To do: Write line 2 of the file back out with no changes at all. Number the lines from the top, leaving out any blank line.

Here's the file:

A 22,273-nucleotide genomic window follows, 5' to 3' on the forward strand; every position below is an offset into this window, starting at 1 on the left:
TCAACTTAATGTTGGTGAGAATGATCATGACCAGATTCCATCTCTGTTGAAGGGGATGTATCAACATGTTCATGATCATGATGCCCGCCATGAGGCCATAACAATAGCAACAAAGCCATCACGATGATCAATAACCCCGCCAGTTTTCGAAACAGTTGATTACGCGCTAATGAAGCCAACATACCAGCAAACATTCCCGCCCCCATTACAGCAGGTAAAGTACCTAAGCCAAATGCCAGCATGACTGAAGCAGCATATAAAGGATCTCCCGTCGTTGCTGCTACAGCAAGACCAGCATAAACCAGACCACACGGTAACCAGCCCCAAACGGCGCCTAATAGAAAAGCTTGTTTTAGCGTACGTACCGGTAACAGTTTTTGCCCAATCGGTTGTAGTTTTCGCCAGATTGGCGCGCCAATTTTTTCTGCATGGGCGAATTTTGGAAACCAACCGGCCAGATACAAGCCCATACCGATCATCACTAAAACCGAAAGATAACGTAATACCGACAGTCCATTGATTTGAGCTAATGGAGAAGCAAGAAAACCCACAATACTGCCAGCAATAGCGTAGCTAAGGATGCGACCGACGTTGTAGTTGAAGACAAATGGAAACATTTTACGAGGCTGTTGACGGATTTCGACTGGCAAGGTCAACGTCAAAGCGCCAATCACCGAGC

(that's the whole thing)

TCAACTTAATGTTGGTGAGAATGATCATGACCAGATTCCATCTCTGTTGAAGGGGATGTATCAACATGTTCATGATCATGATGCCCGCCATGAGGCCATAACAATAGCAACAAAGCCATCACGATGATCAATAACCCCGCCAGTTTTCGAAACAGTTGATTACGCGCTAATGAAGCCAACATACCAGCAAACATTCCCGCCCCCATTACAGCAGGTAAAGTACCTAAGCCAAATGCCAGCATGACTGAAGCAGCATATAAAGGATCTCCCGTCGTTGCTGCTACAGCAAGACCAGCATAAACCAGACCACACGGTAACCAGCCCCAAACGGCGCCTAATAGAAAAGCTTGTTTTAGCGTACGTACCGGTAACAGTTTTTGCCCAATCGGTTGTAGTTTTCGCCAGATTGGCGCGCCAATTTTTTCTGCATGGGCGAATTTTGGAAACCAACCGGCCAGATACAAGCCCATACCGATCATCACTAAAACCGAAAGATAACGTAATACCGACAGTCCATTGATTTGAGCTAATGGAGAAGCAAGAAAACCCACAATACTGCCAGCAATAGCGTAGCTAAGGATGCGACCGACGTTGTAGTTGAAGACAAATGGAAACATTTTACGAGGCTGTTGACGGATTTCGACTGGCAAGGTCAACGTCAAAGCGCCAATCACCGAGC